Nor is anyone sure whether the phenomenon helps make strong storms even stronger.
But each side has evidence to bolster its case. Take Kert Davies, the research director for Greenpeace USA. He tells RFE/RL there are compelling signs that global warming is contributing to the severity of hurricanes in the Atlantic Ocean and typhoons in the western Pacific and Indian oceans.
Davies cites as one example new research by the prestigious Massachusetts Institute of Technology concluding cyclonic storms have steadily grown in size and strength since the 1970s.
"They are on average 50 to 80 percent stronger in the past 30 years. Heat is the fuel for a hurricane, and the planet is no doubt warming up. And there have been a number of studies showing that the oceans are holding that heat, acting as a battery, holding that charge, and the charge is released through hurricanes," Davies says.
Davies says he believes some of the most convincing evidence of global warming is the greater depth of warm water on the surface of oceans, seas, and major gulfs.
He says Hurricane Rita -- which slammed into the U.S. Gulf Coast on 24 September -- is a good example of how this deeper top layer of warm water makes storms stronger.
"Normally, the sea surface is warm just a couple feet down, or even 20 feet [7 meters] down. But below that, there's 50-degree [Fahrenheit -- 10-degree Celsius] water. And so, as a hurricane rolls along, it kicks up cool water, churning the water around with 30 to 40 foot [9 to 12 meter] waves in there, and it cools itself off. In the Gulf [of Mexico] this year, the warm water goes deep, that fuel [warm water] doesn't run out. It's just kicking up more fuel and more heat," Davies says.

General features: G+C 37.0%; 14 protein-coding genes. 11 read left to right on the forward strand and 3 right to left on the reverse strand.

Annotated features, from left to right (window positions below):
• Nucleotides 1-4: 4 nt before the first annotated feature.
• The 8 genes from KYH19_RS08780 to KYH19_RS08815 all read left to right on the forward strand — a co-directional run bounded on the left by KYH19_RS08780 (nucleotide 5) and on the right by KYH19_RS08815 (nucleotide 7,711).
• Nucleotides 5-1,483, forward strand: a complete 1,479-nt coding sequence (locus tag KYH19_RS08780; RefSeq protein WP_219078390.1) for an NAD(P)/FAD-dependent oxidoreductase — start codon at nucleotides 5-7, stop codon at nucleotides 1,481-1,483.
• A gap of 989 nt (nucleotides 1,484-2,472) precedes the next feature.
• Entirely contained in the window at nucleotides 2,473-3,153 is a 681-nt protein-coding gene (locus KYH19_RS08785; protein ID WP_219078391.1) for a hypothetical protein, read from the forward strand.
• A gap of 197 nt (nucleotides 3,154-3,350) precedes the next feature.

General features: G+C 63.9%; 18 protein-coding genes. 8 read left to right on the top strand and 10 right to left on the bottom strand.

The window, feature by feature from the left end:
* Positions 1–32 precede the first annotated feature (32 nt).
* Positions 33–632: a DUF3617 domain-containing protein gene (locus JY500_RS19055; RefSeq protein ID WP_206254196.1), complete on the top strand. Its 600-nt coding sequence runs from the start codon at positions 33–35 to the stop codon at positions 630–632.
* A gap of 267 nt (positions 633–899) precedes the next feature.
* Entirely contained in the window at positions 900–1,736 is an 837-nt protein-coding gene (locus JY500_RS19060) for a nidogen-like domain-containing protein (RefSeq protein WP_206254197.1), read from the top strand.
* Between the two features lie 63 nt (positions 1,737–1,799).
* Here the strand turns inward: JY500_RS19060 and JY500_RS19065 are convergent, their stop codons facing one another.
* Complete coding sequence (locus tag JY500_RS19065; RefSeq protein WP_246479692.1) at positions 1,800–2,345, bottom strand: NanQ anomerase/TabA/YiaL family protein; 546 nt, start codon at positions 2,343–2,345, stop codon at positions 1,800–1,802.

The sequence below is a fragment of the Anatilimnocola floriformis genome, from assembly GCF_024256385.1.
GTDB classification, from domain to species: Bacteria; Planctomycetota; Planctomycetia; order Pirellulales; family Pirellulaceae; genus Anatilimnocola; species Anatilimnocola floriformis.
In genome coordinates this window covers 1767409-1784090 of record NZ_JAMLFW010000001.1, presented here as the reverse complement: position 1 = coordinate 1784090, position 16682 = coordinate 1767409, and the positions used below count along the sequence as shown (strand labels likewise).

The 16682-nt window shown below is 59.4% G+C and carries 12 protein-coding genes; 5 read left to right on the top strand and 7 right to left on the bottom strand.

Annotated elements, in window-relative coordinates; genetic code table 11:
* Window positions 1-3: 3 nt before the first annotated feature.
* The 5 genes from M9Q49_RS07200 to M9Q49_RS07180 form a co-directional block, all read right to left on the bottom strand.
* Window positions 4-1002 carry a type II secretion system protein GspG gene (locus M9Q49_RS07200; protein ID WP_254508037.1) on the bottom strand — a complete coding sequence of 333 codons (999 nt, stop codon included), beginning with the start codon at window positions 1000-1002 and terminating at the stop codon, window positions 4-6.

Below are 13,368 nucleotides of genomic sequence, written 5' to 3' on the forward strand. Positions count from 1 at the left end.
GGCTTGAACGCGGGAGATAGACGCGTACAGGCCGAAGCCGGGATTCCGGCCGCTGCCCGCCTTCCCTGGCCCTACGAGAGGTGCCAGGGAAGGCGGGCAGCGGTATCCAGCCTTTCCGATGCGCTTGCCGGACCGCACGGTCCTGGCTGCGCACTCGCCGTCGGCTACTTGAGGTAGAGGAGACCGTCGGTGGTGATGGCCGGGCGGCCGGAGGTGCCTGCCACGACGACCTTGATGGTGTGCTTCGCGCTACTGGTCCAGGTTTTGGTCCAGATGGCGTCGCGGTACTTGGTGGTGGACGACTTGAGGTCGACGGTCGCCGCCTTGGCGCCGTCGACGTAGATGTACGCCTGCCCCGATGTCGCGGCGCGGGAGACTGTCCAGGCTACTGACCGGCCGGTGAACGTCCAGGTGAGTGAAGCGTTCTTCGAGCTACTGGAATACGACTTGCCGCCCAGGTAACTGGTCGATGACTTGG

Some scientists suggest storms are not only stronger, but more frequent. Rita was the 17th major storm of the Atlantic Ocean hurricane season -- already higher than the average of 11 tropical storms or hurricanes.
Davies says nobody was able to forecast how many hurricanes would form so far in the North Atlantic this year, or how severe they would be. He says it's time for meteorologists to acknowledge global warming -- and its apparent contribution to more violent storms -- before a busy, destructive storm season again catches them by surprise.
But Michael Crichton says the issue is not evidence, but the lack of it. Crichton, a physician, is the author of many science fiction novels, including the best-seller "Jurassic Park," which was made into a widely distributed film.
Crichton also is the author of the 2004 novel "State of Fear," in which he argues that alarmist environmentalists, using questionable science, could impose a form of what he calls ecological "totalitarianism" on the world.
Yeserday, Crichton made his case before the U.S. Senate Environment and Public Works Committee, which was seeking guidance in helping set environmental policy in the wake of Katrina and Rita.
Crichton told the committee about the rigors of medical research. He said findings cannot be legitimately published without strict "peer review," in which medical researchers must submit their findings to other medical researchers. This new group of researchers then conducts the same tests and compares its results with the original.
The protocols of climate science, Crichton said, "appear considerably more relaxed:"
"In climate science, it's permitted for raw data to be touched or modified by many hands. Gaps in temperature and proxy records are filled in. Suspect values are deleted because a scientist deems them erroneous. A researcher may elect to use parts of existing records, ignoring other parts. But the fact that the data has been modified in so many ways inevitably raises the question of whether the results of a given study are wholly or partially caused by the modifications themselves," Crichton said.
Crichton said he was not trying to disparage climate scientists' motives or fair-mindedness. Instead, he said, these researchers should take some steps to lend credibility to their findings.
"What is at issue is whether the methodology of climate science is sufficiently rigorous to yield a reliable result. At the very least, we should want the reassurance of an independent verification by another lab in which they would make their own decisions about how to handle the data and yet arrive at a similar result," Crichton said.
But the debate over global warming seems likely to continue for some time. Yesterday, a team of American climate experts suggest global warming is at least partially to blame for the steady shrinking of the Arctic Ocean ice cap.